Laparoscopic Hiatal Hernia Repair

LEARN MORE ABOUT HIATAL HERNIA

The diaphragm is the muscle that separates the thorax from the abdomen. The diaphragmatic hiatus is part of the anatomical barrier that separates the esophagus from the stomach.

If the stomach moves to the thorax, this barrier is not effective and the gastric content can easily pass into the esophagus. Therefore, the existence of a hiatus hernia favors gastro-oesophageal reflux, but it is not the only cause.

Although it is more frequent after the age of 50, there are many people of all ages, otherwise healthy, who have a hiatus hernia.

What are the symptoms?

Burning (“heartburn” in medical terms) that ascends from the stomach to the throat is the main symptom of GOR. It is possible that it is associated with the passage of acidic or bitter foods from the stomach to the mouth.

It usually worsens after meals, especially with foods that promote sphincter relaxation or dietary excess. In many cases, it also gets worse during the night’s rest or when the trunk is flexed.

In some cases the predominant symptoms are respiratory: aphonia or rashes (due to irritation of the larynx by acid reflux or even asthma or respiratory distress (by aspiration of the acid into the respiratory tract).

What are the causes?

Hiatus hernia occurs when the upper portion of the stomach ascends to the thorax through a small opening that exists in the diaphragm (diaphragmatic hiatus). The diaphragm is the muscle that separates the thorax from the abdomen.

The diaphragmatic hiatus is part of the anatomical barrier that separates the esophagus from the stomach. If the stomach moves to the thorax, this barrier is not effective and the gastric content can easily pass into the esophagus. Therefore, the existence of a hiatus hernia favors gastro-oesophageal reflux, but it is not the only cause.

The need to treat a hiatus hernia depends on the existence of two possible associated complications:

  1. Existence of severe gastro-oesophageal reflux.
  2. Strangulation of a hernia.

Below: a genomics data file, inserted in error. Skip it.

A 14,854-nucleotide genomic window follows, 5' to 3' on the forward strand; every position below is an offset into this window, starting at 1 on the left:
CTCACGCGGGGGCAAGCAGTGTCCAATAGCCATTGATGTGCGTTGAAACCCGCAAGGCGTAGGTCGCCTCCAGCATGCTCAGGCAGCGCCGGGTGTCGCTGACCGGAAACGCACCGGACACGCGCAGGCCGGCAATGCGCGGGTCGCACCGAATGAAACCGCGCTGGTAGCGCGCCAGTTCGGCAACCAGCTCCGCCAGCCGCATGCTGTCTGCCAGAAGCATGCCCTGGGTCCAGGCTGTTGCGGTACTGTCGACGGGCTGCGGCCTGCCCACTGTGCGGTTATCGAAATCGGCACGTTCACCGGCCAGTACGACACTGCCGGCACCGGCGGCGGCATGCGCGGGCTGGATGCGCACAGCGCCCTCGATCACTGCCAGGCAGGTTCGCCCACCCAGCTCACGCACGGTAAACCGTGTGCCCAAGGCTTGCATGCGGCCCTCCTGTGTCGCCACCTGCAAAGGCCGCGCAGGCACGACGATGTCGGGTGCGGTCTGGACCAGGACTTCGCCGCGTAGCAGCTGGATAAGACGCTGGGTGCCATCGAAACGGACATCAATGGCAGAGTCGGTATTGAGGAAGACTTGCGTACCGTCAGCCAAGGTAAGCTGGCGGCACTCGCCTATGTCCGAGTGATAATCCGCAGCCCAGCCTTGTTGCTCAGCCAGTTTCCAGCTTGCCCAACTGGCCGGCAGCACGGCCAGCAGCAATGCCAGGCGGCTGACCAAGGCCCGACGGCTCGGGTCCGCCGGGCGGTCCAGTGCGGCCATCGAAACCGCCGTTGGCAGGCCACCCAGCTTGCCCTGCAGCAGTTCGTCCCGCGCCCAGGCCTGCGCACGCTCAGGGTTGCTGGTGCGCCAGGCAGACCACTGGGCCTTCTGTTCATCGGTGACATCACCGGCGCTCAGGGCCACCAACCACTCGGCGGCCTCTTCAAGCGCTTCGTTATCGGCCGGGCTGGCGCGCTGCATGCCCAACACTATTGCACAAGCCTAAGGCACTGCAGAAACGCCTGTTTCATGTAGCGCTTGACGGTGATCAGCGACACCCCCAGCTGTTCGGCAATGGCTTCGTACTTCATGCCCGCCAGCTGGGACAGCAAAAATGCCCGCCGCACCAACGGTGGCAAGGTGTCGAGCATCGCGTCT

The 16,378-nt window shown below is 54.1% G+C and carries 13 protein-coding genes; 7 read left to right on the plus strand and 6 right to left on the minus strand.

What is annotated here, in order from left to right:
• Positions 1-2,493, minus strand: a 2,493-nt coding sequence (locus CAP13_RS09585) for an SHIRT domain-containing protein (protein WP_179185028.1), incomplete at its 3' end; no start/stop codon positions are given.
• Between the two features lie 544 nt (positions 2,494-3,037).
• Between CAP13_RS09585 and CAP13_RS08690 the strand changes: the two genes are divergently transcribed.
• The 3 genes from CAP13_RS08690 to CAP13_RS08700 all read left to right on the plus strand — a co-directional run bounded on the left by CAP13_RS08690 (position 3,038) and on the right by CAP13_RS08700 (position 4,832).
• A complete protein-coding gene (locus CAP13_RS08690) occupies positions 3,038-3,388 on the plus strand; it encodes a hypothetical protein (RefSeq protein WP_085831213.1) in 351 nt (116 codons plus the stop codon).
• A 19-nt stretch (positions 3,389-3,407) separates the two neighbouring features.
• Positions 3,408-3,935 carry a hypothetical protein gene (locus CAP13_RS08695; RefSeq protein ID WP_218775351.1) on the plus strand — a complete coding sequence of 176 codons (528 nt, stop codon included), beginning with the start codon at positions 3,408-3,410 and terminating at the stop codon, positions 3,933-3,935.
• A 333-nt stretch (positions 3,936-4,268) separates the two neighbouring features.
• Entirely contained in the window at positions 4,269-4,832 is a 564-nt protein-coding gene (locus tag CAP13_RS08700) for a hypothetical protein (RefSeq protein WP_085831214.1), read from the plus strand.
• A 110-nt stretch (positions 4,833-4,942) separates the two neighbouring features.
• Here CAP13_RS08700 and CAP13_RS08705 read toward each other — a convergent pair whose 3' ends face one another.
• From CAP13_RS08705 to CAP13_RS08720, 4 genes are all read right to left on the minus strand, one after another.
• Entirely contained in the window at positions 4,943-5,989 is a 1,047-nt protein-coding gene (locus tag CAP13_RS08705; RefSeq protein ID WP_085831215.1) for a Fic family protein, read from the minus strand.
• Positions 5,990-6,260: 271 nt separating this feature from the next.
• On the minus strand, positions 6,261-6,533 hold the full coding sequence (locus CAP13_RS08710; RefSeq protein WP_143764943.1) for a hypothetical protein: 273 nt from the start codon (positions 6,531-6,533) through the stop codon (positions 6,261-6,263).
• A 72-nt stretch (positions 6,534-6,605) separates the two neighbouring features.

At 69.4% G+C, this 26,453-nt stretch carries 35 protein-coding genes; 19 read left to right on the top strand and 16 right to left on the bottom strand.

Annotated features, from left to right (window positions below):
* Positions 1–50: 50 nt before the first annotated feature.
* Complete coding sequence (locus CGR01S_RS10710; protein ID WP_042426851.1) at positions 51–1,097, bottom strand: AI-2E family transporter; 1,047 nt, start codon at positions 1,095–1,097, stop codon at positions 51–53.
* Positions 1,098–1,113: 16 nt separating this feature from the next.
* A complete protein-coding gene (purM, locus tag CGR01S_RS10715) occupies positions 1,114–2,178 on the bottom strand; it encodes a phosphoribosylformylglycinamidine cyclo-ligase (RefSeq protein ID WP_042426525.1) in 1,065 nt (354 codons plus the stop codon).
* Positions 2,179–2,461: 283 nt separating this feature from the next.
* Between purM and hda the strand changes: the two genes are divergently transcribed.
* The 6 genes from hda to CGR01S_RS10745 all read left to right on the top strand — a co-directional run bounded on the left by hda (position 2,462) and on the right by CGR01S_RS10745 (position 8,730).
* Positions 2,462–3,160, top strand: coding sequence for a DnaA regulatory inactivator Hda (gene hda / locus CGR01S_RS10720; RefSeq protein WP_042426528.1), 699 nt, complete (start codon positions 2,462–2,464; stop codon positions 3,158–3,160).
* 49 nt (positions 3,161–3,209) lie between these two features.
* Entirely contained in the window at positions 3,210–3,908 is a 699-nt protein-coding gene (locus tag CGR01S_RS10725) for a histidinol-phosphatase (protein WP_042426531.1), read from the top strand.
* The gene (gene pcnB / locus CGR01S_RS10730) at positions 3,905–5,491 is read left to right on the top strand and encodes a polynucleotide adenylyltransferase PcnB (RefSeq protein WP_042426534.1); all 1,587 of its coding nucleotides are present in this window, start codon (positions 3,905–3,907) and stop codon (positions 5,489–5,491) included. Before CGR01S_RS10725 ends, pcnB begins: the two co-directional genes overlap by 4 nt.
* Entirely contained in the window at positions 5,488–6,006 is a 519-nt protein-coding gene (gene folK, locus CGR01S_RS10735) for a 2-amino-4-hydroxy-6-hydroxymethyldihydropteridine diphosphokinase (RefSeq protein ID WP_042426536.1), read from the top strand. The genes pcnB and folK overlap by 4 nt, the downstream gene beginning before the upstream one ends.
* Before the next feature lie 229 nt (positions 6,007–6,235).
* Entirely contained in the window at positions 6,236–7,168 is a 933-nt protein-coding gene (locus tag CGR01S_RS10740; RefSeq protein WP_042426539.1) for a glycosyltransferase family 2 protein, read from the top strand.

That is, the existence of a hiatus hernia “per se” does not require treatment unless there are the aforementioned complications.

There are dietary factors or forms of life that can contribute to gastro-esophageal reflux.

Chocolate, pepper or spices, mint, fats, coffee and alcoholic beverages favor the relaxation of the LES and, therefore, reflux. Tobacco also produces sphincter relaxation.

All those situations that suppose an increase of the intra-abdominal pressure (obesity, pregnancy, certain types of physical exercise) also favor the GER.

Who can suffer it?

Although it is more frequent after the age of 50, there are many people of all ages, otherwise healthy, who have a hiatus hernia.

More than 40 percent of the general population has ever had heartburn or heartburn at least once a month and about 7 percent have it on a daily basis.

What is your prognosis?

There are several complications derived from GER, although these do not occur in most cases. They depend on the severity of the reflux in each subject.

The most frequent is esophagitis, which is the inflammation of the esophageal mucosa that is exposed to acid. There are different degrees. Severe esophagitis can: ulcerate and bleed; Heal irregularly, reducing the diameter of the esophageal lumen and hindering the passage of food.

In some cases, a change of the normal esophageal mucosa may occur, which is replaced by a mucosa more similar to that of the stomach or the small intestine, more resistant to acid. This situation is known as “Barrett’s esophagus” and its main importance is that it is considered a risk factor for developing esophageal cancer.

DIAGNOSIS AND TREATMENT OF HIATUS HERNIA IN THE CLINIC

The initial diagnosis of a hiatus hernia is based on the symptoms; However, if these are daily or it is necessary to maintain pharmacological treatment for more than 2-3 weeks, it is convenient to perform explorations aimed at knowing:

  1. The existence or not of gastroesophageal reflux (GER).
  2. The existence or not of complications derived from GER.
  3. Discard other lesions that clinically resemble GER and have a different treatment and prognosis.

The diagnosis will be made using endoscopic techniques, and it may be necessary on occasion to perform a ph-metry to determine the degree of acidity existing in the esophagus.

The treatment will go from postural measures and habits of life, drugs for a more or less prolonged time; When these measures fail and in very studied cases, treatment by fundoplication may be indicated.